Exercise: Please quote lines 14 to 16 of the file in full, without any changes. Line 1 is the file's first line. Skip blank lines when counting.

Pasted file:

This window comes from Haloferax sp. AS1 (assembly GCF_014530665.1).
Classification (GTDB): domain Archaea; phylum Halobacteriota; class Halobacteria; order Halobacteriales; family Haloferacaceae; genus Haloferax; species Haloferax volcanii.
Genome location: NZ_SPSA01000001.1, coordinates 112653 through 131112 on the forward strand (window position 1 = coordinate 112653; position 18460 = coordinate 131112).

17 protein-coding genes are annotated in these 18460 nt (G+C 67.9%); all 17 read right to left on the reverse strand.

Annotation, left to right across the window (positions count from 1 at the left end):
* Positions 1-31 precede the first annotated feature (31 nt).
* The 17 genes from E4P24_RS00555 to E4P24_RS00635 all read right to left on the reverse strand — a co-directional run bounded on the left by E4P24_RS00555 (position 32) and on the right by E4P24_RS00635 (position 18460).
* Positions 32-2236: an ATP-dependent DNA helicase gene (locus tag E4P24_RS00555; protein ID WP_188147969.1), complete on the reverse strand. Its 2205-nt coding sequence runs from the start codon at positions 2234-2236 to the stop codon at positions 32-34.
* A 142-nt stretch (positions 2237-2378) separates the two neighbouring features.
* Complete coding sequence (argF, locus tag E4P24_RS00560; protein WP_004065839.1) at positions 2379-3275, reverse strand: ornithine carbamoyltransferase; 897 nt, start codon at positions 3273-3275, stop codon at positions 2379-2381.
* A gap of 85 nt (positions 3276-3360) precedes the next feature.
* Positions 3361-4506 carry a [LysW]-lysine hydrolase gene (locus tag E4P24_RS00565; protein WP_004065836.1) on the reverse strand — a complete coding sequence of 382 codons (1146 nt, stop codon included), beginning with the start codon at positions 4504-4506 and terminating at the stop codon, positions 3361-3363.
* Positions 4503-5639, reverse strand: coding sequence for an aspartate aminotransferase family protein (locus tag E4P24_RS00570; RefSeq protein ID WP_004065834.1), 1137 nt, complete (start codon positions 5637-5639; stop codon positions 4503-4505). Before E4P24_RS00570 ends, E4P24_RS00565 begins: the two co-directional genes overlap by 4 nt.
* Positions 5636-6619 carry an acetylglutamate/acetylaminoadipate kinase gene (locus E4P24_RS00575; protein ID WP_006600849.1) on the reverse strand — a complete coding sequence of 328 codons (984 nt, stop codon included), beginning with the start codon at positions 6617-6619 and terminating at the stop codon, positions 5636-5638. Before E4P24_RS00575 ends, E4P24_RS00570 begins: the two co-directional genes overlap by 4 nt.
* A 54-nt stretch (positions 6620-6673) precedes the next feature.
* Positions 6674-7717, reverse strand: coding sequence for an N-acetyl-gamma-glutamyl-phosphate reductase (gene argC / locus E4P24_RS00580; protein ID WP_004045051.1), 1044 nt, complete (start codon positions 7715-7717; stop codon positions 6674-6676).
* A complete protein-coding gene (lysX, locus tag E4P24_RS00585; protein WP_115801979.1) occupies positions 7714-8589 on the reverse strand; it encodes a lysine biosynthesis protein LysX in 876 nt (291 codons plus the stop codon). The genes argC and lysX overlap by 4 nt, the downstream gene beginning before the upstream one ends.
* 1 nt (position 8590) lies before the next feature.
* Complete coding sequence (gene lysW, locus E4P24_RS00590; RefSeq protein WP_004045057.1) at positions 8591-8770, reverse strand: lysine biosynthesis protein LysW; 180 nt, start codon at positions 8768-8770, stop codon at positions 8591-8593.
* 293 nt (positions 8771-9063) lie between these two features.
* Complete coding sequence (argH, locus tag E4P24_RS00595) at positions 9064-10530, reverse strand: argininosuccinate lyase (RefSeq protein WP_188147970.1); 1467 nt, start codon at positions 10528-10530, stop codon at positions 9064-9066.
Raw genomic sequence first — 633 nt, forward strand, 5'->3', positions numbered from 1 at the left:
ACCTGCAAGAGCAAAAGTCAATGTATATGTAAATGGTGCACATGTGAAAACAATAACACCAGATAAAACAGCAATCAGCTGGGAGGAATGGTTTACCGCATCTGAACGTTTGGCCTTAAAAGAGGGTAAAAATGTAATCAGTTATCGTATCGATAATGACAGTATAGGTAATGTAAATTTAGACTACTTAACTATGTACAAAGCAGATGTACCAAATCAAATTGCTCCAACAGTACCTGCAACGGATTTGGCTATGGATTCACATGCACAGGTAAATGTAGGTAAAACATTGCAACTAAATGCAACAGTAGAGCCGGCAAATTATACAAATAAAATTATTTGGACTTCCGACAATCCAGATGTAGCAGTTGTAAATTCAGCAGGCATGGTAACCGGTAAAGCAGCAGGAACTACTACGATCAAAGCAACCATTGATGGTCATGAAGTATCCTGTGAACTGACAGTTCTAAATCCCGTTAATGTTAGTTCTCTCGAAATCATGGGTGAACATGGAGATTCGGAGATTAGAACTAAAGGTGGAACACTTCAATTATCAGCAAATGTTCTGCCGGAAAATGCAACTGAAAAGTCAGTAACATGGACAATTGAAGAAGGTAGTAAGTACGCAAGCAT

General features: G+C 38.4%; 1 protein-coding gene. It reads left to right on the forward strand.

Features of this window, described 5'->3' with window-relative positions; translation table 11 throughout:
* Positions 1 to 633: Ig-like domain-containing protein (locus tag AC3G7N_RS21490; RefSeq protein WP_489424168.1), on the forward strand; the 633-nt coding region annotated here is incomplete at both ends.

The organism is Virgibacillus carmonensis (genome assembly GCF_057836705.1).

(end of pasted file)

* Positions 5636-6619 carry an acetylglutamate/acetylaminoadipate kinase gene (locus E4P24_RS00575; protein ID WP_006600849.1) on the reverse strand — a complete coding sequence of 328 codons (984 nt, stop codon included), beginning with the start codon at positions 6617-6619 and terminating at the stop codon, positions 5636-5638. Before E4P24_RS00575 ends, E4P24_RS00570 begins: the two co-directional genes overlap by 4 nt.
* A 54-nt stretch (positions 6620-6673) precedes the next feature.
* Positions 6674-7717, reverse strand: coding sequence for an N-acetyl-gamma-glutamyl-phosphate reductase (gene argC / locus E4P24_RS00580; protein ID WP_004045051.1), 1044 nt, complete (start codon positions 7715-7717; stop codon positions 6674-6676).